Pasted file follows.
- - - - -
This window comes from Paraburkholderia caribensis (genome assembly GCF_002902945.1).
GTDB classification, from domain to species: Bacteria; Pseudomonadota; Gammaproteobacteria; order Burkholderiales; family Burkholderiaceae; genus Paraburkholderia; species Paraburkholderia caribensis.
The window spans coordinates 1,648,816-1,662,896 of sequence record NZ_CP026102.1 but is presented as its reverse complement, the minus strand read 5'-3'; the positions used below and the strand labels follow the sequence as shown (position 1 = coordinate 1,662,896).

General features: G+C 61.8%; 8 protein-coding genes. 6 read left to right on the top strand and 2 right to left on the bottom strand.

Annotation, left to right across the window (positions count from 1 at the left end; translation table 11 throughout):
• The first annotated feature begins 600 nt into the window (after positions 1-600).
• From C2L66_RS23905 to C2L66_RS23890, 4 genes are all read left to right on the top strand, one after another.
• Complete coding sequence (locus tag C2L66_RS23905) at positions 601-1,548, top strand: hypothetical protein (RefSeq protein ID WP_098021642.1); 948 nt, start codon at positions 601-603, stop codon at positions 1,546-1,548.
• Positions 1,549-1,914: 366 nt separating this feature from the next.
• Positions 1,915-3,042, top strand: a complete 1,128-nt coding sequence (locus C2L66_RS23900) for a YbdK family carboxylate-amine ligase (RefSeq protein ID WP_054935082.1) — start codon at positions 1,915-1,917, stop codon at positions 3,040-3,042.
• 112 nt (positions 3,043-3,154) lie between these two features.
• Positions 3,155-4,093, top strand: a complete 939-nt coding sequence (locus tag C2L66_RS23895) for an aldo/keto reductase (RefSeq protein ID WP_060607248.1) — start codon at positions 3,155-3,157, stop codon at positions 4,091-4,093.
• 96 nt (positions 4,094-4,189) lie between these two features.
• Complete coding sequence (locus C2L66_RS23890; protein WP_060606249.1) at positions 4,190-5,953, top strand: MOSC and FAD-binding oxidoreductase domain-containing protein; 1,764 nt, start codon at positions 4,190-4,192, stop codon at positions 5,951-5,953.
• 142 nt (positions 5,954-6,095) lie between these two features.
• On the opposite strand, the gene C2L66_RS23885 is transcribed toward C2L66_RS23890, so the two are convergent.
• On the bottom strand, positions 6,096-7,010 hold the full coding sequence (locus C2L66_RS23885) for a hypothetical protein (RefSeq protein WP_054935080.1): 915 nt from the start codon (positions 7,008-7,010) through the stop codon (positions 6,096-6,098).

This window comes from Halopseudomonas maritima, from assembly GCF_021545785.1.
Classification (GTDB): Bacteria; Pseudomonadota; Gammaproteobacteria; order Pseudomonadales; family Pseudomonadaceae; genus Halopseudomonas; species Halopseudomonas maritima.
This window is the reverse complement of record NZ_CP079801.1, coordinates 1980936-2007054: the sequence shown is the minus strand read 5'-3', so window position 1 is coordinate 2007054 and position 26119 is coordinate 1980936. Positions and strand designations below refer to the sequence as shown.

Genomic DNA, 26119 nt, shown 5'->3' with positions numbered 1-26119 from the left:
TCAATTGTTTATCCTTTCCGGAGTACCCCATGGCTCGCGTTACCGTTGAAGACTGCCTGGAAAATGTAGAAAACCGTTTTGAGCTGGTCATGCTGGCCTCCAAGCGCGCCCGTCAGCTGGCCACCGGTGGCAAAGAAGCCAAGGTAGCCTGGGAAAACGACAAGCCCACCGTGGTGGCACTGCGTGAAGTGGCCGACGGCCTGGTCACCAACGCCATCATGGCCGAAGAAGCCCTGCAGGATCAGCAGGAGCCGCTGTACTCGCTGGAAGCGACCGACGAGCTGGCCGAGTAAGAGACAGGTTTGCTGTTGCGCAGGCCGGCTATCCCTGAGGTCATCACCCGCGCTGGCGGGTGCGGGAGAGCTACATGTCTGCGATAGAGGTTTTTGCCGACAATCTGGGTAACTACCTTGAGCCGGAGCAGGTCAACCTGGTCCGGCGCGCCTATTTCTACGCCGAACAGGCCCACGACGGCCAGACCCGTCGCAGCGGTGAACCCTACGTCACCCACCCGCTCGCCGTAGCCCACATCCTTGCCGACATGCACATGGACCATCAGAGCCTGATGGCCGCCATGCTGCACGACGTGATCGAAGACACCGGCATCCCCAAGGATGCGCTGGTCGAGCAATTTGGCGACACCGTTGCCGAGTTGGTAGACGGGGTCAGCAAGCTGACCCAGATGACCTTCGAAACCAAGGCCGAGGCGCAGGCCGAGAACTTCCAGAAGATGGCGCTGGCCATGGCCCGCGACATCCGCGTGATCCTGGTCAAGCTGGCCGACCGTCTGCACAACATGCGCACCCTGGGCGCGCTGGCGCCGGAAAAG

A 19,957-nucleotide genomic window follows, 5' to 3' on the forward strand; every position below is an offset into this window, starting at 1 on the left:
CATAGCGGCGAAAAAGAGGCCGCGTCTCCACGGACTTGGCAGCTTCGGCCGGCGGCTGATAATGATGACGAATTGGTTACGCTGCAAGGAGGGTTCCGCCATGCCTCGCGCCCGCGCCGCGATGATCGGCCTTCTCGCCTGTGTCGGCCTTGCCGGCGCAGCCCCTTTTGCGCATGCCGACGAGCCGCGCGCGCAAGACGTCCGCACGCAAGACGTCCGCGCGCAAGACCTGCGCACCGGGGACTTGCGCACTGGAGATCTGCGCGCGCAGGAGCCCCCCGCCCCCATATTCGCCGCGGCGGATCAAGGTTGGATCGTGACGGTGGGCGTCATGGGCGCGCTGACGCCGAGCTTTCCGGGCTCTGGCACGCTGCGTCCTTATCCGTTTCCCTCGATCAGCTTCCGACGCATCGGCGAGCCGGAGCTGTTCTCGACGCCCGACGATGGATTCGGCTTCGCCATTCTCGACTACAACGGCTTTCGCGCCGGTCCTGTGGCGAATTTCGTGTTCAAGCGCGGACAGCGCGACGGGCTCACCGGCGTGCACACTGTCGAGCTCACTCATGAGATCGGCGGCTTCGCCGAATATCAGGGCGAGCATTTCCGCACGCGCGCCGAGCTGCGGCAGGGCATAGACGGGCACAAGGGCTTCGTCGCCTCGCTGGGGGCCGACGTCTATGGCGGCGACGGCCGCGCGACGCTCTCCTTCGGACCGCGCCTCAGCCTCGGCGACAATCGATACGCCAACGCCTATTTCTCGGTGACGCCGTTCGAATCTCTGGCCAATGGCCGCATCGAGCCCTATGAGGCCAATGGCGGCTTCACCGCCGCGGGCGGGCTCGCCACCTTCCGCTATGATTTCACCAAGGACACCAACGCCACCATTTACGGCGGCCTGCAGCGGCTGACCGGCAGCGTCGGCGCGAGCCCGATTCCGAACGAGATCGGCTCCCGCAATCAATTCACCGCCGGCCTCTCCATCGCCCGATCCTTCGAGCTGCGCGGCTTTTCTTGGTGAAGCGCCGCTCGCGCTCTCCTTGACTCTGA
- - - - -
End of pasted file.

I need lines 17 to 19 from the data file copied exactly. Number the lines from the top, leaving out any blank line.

• On the bottom strand, positions 6,096-7,010 hold the full coding sequence (locus C2L66_RS23885) for a hypothetical protein (RefSeq protein WP_054935080.1): 915 nt from the start codon (positions 7,008-7,010) through the stop codon (positions 6,096-6,098).

This window comes from Halopseudomonas maritima, from assembly GCF_021545785.1.
Classification (GTDB): Bacteria; Pseudomonadota; Gammaproteobacteria; order Pseudomonadales; family Pseudomonadaceae; genus Halopseudomonas; species Halopseudomonas maritima.